THE number of dog attacks in Bathurst has hit a four-year high, new data shows.
There were 11 dog attacks recorded with five people and 12 animals injured during a three-month period in Bathurst, data from the Office of Local Government (OLG) shows.
The quarterly data records the number of dog attacks on people and other animals, with the most recent data from July to September, 2016.
By comparison, there were four dog attacks (with four animals injured) in the same quarter in 2015 in Bathurst. In 2014, there were five attacks (11 animals injured) and in 2013 there were eight attacks (three people and nine animals injured).
Recent dog attacks in the Bathurst local government area include one on June 9 where a dog entered a property at Walang killing two sheep and leave three others with extensive injuries that required euthanasia.
The attacking dog was identified, and following an investigation by Bathurst Regional Council, the owner voluntarily has the dog euthanaised.
In July, 2016 an elderly woman was mauled by two dogs while she was walking a cavoodle in Machattie Park. The attack left her in hospital and the dog she was walking fighting for its life.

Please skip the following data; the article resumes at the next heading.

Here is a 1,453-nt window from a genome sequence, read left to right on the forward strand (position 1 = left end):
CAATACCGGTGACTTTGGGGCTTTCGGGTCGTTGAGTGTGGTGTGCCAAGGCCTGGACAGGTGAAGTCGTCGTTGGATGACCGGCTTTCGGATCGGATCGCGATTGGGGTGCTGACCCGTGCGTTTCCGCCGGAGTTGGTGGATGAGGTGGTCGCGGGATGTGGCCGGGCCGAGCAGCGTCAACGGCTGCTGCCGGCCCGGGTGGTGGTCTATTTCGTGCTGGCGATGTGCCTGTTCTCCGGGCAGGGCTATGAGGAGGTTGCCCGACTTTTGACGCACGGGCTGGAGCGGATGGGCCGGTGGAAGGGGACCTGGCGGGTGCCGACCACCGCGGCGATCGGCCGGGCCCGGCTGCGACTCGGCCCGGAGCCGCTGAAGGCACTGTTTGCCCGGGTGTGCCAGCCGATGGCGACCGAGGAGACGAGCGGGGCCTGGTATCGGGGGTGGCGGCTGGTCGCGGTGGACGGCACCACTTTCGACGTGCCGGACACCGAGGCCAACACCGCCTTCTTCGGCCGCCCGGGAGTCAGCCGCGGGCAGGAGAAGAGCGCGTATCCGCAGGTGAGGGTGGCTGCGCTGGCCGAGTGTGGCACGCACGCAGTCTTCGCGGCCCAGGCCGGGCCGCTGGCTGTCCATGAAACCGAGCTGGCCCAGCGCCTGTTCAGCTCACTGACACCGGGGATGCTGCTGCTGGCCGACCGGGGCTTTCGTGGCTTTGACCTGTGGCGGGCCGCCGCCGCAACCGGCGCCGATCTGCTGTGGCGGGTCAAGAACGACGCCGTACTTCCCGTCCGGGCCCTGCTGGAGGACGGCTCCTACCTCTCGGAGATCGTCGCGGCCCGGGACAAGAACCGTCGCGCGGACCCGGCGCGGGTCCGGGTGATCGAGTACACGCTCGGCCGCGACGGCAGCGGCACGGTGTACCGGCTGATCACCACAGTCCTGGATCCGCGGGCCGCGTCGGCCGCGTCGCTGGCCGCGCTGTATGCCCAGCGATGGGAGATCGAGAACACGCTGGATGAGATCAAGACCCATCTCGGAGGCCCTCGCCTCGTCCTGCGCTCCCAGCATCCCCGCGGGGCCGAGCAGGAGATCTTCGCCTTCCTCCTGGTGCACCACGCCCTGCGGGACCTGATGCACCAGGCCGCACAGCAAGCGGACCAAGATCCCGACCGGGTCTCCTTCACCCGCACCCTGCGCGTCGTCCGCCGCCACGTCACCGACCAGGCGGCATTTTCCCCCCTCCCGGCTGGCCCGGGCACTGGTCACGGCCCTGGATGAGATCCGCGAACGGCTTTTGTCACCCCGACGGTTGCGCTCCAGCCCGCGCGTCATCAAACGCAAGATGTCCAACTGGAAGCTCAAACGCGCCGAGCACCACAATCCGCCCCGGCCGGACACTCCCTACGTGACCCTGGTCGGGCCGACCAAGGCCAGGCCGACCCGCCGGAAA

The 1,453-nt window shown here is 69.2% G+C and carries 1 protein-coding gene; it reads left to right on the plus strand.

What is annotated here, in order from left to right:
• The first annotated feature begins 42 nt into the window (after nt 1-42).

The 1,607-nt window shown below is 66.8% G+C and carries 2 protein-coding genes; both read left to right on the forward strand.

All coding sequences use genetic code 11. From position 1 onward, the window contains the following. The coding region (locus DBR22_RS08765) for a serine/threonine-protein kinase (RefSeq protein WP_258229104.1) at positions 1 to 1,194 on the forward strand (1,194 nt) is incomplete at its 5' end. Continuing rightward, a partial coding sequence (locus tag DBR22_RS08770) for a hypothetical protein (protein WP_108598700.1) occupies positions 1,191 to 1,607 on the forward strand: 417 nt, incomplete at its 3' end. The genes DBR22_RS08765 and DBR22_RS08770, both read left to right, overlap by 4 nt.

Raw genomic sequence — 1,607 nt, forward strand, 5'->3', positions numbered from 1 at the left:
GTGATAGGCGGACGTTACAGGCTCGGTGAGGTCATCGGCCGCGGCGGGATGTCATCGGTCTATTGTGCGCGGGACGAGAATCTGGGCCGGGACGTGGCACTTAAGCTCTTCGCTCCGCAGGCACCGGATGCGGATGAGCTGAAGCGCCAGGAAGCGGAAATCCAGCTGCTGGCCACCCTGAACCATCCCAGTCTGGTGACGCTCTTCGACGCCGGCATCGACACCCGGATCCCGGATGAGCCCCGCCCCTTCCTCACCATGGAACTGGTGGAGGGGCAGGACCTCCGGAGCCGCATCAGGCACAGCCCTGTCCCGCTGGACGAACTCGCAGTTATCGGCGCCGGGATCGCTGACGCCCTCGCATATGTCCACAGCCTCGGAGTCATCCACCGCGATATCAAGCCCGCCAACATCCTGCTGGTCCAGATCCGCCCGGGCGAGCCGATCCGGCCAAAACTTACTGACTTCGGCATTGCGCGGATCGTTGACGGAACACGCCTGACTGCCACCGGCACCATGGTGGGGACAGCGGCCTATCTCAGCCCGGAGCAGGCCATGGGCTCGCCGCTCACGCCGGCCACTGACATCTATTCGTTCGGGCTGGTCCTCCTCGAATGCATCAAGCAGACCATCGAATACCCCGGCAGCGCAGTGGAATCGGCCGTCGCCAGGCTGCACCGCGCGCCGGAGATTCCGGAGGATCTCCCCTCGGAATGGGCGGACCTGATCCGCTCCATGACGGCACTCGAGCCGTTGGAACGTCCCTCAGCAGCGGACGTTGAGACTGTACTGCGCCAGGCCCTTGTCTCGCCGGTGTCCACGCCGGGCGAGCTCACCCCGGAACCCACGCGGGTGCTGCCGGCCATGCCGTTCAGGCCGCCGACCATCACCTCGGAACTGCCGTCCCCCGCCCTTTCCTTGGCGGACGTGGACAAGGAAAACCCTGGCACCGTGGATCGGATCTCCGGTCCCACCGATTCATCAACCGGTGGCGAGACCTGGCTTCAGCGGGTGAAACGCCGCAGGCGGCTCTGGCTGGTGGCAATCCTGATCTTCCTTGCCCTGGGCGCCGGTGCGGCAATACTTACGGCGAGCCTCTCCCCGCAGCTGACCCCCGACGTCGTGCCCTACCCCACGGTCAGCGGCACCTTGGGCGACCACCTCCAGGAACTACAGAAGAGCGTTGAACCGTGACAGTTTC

While Bathurst has more dogs (19,872) than in Dubbo (19,802) and Orange (18,095), the city recorded far less attacks. During this reporting quarter, there were 23 dog attacks in Dubbo (with 12 people and 50 animals injured), while in Orange there were 33 attacks (28 people and 45 animals injured).
The number of dogs across each of the three council areas has risen dramatically in the past four years, with Bathurst numbers jumping by 4126 dogs (26.2 per cent).
There are an extra 4094 dogs in Dubbo (up 26.0 per cent) and increase of 3372 in Orange (up by 22.9 per cent).
Bathurst Veterinary Hospital’s Dr Ewald Jooste said training was vital in order to ensure you have control of your dog at all times.
However, where and who you buy your dog from also has an impact.
“Make sure you know what you’re buying. See what the breed is like and how they [the breeders] interact with the dog,” Dr Jooste said.
“Meet the parents [of the puppy] to see what the temperament of them is like.
“If there’s a problem there, that temperament might follow through to the puppies.”
The OLG data defines a dog attack can include any incident where a dog rushes at, attacks, bites, harasses or chases any person or animal (other than vermin), whether or not any injury is caused to the person or animal.